Down the streets of Narva, there drives a fancy car. And comes to a screeching halt as driver spots a dead pigeon. He exits, heads to kids playing a hundred metres away, and hands them €10 to please bury the poor bird.
«Nice» fraudsters arrested
On the passenger seat, somebody was deeply touched. This very day, she was willing to let the «nature lover» take out a loan in her name for noble purposes. A kind hearted guy like this will do no evil.
The pigeon story went viral, mouth to mouth, and an increasing amount of people were willing to help him fund his plans linked to EU support. They were all cheated.
The «nature lover» was a wanted man. A bunch of crooks led by him has misused the trust of dozens, if not hundreds.
For a month now, he has been under arrest. Along with seven alleged accomplishes – six men and two women, mostly aged up to 35 – are suspected of making money out of simpletons.
«A large investigation for us,» admits Northern prefecture department head Toomas Jervson.
Among those taken advantage of were some of their own relatives. The investigators think the damages may amount to half million euros. Right now, they are at €200,000 in their counting.
Possibly, the fraudsters will end up charged as a criminal organisation.
Tipsy and silly
The criminal investigation was launched in November 2015. After an owner of a three room apartment in Kopli, Tallinn discovered that his home was security for a loan of tens of thousands of euros. He is paying it monthly now, little by little.
Telling the police, he said he recalled meeting this pretty woman and they developed a trusting relationship. At some point, the girl felt bad and said that surgery would help.
Not one to drink, the guy remembers they raised glasses and what came afterwards is blurry. Probably, he signed his name somewhere, to be used to secure a loan with his flat as guarantee.
The police figured this was not a one-off. They went after similar instances of crooks got hold of people’s ID cards or signatures citing employment contracts or legal consultations, landing the victims with surprise financial obligations.
Turned out, such victims were many, mostly from Ida-Virumaa. Not a single outcast. Just the trusting kind, willing to believe the stories. «Basically, to get the signatures, they told the people whatever was working at the moment,» say investigators.
So some had apartments signed off, others cars pawned. Still others ended up with fast loans. Often, the victims thought that by their signatures they were helping applications for EU support.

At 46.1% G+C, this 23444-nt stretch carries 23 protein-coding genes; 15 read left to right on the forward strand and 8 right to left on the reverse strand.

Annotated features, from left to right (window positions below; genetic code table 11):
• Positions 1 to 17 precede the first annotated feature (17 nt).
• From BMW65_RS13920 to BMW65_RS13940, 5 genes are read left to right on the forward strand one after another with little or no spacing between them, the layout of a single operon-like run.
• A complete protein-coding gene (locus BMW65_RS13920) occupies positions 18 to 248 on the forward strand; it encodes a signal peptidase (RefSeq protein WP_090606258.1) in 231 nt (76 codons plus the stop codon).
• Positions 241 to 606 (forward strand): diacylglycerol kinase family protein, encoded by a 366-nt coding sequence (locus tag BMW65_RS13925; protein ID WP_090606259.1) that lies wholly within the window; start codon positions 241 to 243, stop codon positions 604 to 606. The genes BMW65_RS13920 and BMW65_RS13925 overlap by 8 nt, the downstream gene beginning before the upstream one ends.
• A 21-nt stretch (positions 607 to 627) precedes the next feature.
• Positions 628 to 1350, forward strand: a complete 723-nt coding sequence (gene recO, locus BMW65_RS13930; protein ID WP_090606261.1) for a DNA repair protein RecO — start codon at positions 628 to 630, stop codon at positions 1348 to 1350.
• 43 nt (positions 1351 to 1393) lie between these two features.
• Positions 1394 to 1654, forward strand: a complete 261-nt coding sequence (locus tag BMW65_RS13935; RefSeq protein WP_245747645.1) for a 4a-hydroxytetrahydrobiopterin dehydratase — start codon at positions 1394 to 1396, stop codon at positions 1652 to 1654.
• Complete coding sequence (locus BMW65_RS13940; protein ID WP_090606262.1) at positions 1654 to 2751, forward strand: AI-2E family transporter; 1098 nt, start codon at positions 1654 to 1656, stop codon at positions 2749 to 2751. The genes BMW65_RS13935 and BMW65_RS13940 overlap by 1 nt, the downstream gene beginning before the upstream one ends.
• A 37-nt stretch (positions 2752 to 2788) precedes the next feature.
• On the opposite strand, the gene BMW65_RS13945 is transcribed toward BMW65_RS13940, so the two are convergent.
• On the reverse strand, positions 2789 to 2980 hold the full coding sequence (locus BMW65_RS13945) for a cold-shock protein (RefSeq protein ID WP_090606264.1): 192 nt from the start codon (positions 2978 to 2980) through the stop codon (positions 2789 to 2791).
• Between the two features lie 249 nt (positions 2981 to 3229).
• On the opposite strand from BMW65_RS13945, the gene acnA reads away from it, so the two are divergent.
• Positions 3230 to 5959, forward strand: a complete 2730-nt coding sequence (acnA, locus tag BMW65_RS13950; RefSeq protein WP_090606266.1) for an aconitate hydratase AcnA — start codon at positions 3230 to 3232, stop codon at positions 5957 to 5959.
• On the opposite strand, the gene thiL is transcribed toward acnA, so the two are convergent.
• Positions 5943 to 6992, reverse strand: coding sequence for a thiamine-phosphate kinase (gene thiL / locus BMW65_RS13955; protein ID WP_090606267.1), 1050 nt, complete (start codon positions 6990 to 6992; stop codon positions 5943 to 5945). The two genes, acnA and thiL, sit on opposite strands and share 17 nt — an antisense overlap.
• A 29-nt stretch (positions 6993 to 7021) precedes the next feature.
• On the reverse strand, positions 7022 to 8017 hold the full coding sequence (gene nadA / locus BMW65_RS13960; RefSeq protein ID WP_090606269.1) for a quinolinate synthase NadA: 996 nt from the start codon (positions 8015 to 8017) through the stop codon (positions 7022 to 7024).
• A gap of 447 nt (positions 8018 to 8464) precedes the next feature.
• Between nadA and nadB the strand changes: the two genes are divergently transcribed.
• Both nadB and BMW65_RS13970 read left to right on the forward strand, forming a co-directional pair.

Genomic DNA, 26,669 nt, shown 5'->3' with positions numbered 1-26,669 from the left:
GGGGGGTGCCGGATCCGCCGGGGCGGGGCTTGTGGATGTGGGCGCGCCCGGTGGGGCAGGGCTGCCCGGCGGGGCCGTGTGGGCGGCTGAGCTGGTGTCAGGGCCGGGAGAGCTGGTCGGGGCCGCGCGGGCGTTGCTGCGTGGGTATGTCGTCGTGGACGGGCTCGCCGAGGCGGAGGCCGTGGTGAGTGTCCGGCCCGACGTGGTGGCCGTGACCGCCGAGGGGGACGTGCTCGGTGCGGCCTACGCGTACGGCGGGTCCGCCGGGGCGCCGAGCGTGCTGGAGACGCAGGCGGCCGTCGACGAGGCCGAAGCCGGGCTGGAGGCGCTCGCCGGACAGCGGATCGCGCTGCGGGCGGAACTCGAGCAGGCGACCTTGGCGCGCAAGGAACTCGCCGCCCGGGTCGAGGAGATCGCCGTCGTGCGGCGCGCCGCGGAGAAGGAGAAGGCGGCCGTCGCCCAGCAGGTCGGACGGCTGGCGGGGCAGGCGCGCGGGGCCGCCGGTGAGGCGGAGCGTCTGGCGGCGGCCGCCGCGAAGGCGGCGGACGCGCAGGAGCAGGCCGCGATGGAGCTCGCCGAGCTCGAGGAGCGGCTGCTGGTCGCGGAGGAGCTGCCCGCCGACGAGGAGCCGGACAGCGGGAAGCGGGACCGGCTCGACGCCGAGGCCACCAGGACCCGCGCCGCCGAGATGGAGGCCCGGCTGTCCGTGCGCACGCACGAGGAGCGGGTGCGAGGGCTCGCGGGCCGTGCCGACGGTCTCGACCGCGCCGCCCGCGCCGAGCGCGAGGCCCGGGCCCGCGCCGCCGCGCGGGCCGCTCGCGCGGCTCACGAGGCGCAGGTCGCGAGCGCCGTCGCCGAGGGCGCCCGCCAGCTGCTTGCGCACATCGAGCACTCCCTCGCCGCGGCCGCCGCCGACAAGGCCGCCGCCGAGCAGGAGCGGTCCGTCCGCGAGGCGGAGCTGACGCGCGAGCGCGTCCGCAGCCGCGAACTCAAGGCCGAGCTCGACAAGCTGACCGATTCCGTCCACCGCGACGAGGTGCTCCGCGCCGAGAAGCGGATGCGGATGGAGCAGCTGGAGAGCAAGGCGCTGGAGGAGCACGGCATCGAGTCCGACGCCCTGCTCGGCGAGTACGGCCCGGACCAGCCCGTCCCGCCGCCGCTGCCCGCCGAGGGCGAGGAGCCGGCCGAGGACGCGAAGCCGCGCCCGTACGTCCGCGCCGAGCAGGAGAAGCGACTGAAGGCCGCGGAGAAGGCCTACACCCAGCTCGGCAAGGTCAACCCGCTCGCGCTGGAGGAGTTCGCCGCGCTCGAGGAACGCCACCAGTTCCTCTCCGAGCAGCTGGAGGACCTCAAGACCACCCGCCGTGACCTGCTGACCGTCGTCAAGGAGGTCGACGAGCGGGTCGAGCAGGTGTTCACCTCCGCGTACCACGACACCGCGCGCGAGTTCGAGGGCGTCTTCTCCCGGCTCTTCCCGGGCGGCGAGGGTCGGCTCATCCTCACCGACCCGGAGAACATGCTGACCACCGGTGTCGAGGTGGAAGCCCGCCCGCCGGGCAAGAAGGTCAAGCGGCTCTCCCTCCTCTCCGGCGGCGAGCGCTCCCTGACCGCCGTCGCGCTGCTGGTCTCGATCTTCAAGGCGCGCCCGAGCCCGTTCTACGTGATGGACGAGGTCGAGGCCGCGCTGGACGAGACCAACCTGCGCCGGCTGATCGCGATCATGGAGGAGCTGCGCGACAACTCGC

Pawning of cars reached into the dozens. They had a car park of their own for the purpose, where 17 cars used in the scheme were snatched by the police.
With the cars, it was simple. Pawn shops were lied about the value of vehicles, instead of €1,000 they might have said €3,000. For the transaction, a victim signed his name, thinking that he would be a partner in a company-to-be, for instance. As the money was transferred, crooks took it. At best, the one who signed got €50–€200.
«Thankfully», pawn shops seldom bother to find out true value of cars. With luck, the fraudsters afterwards managed to even sell the car. Making multiple profits.
All victims were Russian speakers. Thus dwelling in a different information space where people still believe the stories about buying out relatives under police investigation in Lithuania.
At top of the pyramid, police found a guy with criminal record. Daily, he gave directions to henchmen seeking victims, prepared documents to get the money, and arranged payments. Those working underneath him, mostly without prior criminal background, were often strangers to one another.
Outwardly, the gang lived the good life. Decent homes, flashy cars. The boss drove a BMW X5. Having collected the evidence for half a year, in mid-April the police opted to snatch them all at once. In searches, they got tens of thousands of euros in cash.
The prosecutors say that by now, there is basis to charge the leader with over 50 crimes. Other than him, four men and a woman are still under arrest as well.